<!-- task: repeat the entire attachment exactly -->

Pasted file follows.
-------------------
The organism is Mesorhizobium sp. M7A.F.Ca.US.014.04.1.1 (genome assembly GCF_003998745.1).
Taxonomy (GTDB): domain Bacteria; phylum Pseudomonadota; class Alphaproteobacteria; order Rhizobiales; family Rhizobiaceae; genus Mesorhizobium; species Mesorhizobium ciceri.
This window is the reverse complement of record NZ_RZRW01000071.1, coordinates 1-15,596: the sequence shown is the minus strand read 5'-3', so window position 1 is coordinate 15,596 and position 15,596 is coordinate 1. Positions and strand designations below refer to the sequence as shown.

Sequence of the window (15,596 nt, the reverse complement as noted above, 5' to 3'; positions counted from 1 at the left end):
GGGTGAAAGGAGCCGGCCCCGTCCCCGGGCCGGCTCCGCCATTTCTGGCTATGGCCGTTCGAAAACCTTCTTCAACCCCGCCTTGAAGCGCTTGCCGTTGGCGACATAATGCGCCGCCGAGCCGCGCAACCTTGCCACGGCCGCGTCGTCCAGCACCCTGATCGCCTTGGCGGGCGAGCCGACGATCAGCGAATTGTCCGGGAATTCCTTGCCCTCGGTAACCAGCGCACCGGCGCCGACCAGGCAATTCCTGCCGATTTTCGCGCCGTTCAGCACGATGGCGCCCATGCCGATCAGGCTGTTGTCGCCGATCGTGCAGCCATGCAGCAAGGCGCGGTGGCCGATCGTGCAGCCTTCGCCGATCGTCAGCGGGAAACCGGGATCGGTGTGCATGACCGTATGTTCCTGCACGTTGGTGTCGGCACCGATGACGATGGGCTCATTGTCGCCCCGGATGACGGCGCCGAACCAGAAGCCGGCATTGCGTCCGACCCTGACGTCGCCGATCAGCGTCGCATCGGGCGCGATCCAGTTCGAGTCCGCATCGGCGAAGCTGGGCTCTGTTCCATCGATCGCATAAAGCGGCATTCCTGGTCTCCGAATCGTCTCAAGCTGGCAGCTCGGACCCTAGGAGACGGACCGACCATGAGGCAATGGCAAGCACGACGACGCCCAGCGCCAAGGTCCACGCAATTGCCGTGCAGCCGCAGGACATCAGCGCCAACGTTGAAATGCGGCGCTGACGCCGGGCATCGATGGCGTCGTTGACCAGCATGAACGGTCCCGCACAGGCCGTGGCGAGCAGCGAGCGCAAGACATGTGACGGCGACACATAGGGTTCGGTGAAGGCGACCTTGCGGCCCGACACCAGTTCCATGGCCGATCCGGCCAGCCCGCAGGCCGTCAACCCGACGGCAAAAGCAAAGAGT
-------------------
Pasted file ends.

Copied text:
The organism is Mesorhizobium sp. M7A.F.Ca.US.014.04.1.1 (genome assembly GCF_003998745.1).
Taxonomy (GTDB): domain Bacteria; phylum Pseudomonadota; class Alphaproteobacteria; order Rhizobiales; family Rhizobiaceae; genus Mesorhizobium; species Mesorhizobium ciceri.
This window is the reverse complement of record NZ_RZRW01000071.1, coordinates 1-15,596: the sequence shown is the minus strand read 5'-3', so window position 1 is coordinate 15,596 and position 15,596 is coordinate 1. Positions and strand designations below refer to the sequence as shown.

Sequence of the window (15,596 nt, the reverse complement as noted above, 5' to 3'; positions counted from 1 at the left end):
GGGTGAAAGGAGCCGGCCCCGTCCCCGGGCCGGCTCCGCCATTTCTGGCTATGGCCGTTCGAAAACCTTCTTCAACCCCGCCTTGAAGCGCTTGCCGTTGGCGACATAATGCGCCGCCGAGCCGCGCAACCTTGCCACGGCCGCGTCGTCCAGCACCCTGATCGCCTTGGCGGGCGAGCCGACGATCAGCGAATTGTCCGGGAATTCCTTGCCCTCGGTAACCAGCGCACCGGCGCCGACCAGGCAATTCCTGCCGATTTTCGCGCCGTTCAGCACGATGGCGCCCATGCCGATCAGGCTGTTGTCGCCGATCGTGCAGCCATGCAGCAAGGCGCGGTGGCCGATCGTGCAGCCTTCGCCGATCGTCAGCGGGAAACCGGGATCGGTGTGCATGACCGTATGTTCCTGCACGTTGGTGTCGGCACCGATGACGATGGGCTCATTGTCGCCCCGGATGACGGCGCCGAACCAGAAGCCGGCATTGCGTCCGACCCTGACGTCGCCGATCAGCGTCGCATCGGGCGCGATCCAGTTCGAGTCCGCATCGGCGAAGCTGGGCTCTGTTCCATCGATCGCATAAAGCGGCATTCCTGGTCTCCGAATCGTCTCAAGCTGGCAGCTCGGACCCTAGGAGACGGACCGACCATGAGGCAATGGCAAGCACGACGACGCCCAGCGCCAAGGTCCACGCAATTGCCGTGCAGCCGCAGGACATCAGCGCCAACGTTGAAATGCGGCGCTGACGCCGGGCATCGATGGCGTCGTTGACCAGCATGAACGGTCCCGCACAGGCCGTGGCGAGCAGCGAGCGCAAGACATGTGACGGCGACACATAGGGTTCGGTGAAGGCGACCTTGCGGCCCGACACCAGTTCCATGGCCGATCCGGCCAGCCCGCAGGCCGTCAACCCGACGGCAAAAGCAAAGAGT